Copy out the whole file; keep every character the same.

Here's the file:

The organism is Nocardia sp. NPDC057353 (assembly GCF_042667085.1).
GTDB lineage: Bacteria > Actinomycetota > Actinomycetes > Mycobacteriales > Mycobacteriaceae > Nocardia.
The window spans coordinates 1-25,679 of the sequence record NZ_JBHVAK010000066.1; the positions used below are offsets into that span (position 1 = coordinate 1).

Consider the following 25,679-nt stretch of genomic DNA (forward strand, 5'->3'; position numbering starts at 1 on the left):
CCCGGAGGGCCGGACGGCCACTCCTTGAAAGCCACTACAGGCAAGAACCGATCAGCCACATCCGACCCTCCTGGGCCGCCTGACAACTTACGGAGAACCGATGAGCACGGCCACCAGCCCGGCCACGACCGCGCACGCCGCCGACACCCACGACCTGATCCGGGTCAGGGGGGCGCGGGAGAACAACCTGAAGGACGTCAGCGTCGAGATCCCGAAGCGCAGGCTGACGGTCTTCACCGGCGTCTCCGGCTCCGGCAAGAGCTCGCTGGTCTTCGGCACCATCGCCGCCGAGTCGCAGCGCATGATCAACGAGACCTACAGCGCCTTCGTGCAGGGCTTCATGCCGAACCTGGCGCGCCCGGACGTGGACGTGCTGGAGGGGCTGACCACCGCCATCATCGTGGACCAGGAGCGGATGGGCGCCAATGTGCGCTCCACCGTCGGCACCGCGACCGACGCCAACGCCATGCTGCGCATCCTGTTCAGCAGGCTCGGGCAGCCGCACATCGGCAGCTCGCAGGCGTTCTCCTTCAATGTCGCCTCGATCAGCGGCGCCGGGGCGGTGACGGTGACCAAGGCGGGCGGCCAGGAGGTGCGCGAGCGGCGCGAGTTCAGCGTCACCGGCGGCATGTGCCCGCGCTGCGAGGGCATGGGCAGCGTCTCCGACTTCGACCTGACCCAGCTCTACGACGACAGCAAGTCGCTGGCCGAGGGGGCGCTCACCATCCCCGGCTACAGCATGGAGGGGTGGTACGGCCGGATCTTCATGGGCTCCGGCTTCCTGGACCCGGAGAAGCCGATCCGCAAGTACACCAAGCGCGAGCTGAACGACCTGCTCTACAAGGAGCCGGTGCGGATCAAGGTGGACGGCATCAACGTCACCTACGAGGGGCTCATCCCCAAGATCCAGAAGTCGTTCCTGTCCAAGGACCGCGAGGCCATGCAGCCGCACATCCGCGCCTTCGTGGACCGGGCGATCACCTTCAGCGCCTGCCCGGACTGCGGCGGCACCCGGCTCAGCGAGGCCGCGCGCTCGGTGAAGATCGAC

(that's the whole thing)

The organism is Nocardia sp. NPDC057353 (assembly GCF_042667085.1).
GTDB lineage: Bacteria > Actinomycetota > Actinomycetes > Mycobacteriales > Mycobacteriaceae > Nocardia.
The window spans coordinates 1-25,679 of the sequence record NZ_JBHVAK010000066.1; the positions used below are offsets into that span (position 1 = coordinate 1).

Consider the following 25,679-nt stretch of genomic DNA (forward strand, 5'->3'; position numbering starts at 1 on the left):
CCCGGAGGGCCGGACGGCCACTCCTTGAAAGCCACTACAGGCAAGAACCGATCAGCCACATCCGACCCTCCTGGGCCGCCTGACAACTTACGGAGAACCGATGAGCACGGCCACCAGCCCGGCCACGACCGCGCACGCCGCCGACACCCACGACCTGATCCGGGTCAGGGGGGCGCGGGAGAACAACCTGAAGGACGTCAGCGTCGAGATCCCGAAGCGCAGGCTGACGGTCTTCACCGGCGTCTCCGGCTCCGGCAAGAGCTCGCTGGTCTTCGGCACCATCGCCGCCGAGTCGCAGCGCATGATCAACGAGACCTACAGCGCCTTCGTGCAGGGCTTCATGCCGAACCTGGCGCGCCCGGACGTGGACGTGCTGGAGGGGCTGACCACCGCCATCATCGTGGACCAGGAGCGGATGGGCGCCAATGTGCGCTCCACCGTCGGCACCGCGACCGACGCCAACGCCATGCTGCGCATCCTGTTCAGCAGGCTCGGGCAGCCGCACATCGGCAGCTCGCAGGCGTTCTCCTTCAATGTCGCCTCGATCAGCGGCGCCGGGGCGGTGACGGTGACCAAGGCGGGCGGCCAGGAGGTGCGCGAGCGGCGCGAGTTCAGCGTCACCGGCGGCATGTGCCCGCGCTGCGAGGGCATGGGCAGCGTCTCCGACTTCGACCTGACCCAGCTCTACGACGACAGCAAGTCGCTGGCCGAGGGGGCGCTCACCATCCCCGGCTACAGCATGGAGGGGTGGTACGGCCGGATCTTCATGGGCTCCGGCTTCCTGGACCCGGAGAAGCCGATCCGCAAGTACACCAAGCGCGAGCTGAACGACCTGCTCTACAAGGAGCCGGTGCGGATCAAGGTGGACGGCATCAACGTCACCTACGAGGGGCTCATCCCCAAGATCCAGAAGTCGTTCCTGTCCAAGGACCGCGAGGCCATGCAGCCGCACATCCGCGCCTTCGTGGACCGGGCGATCACCTTCAGCGCCTGCCCGGACTGCGGCGGCACCCGGCTCAGCGAGGCCGCGCGCTCGGTGAAGATCGAC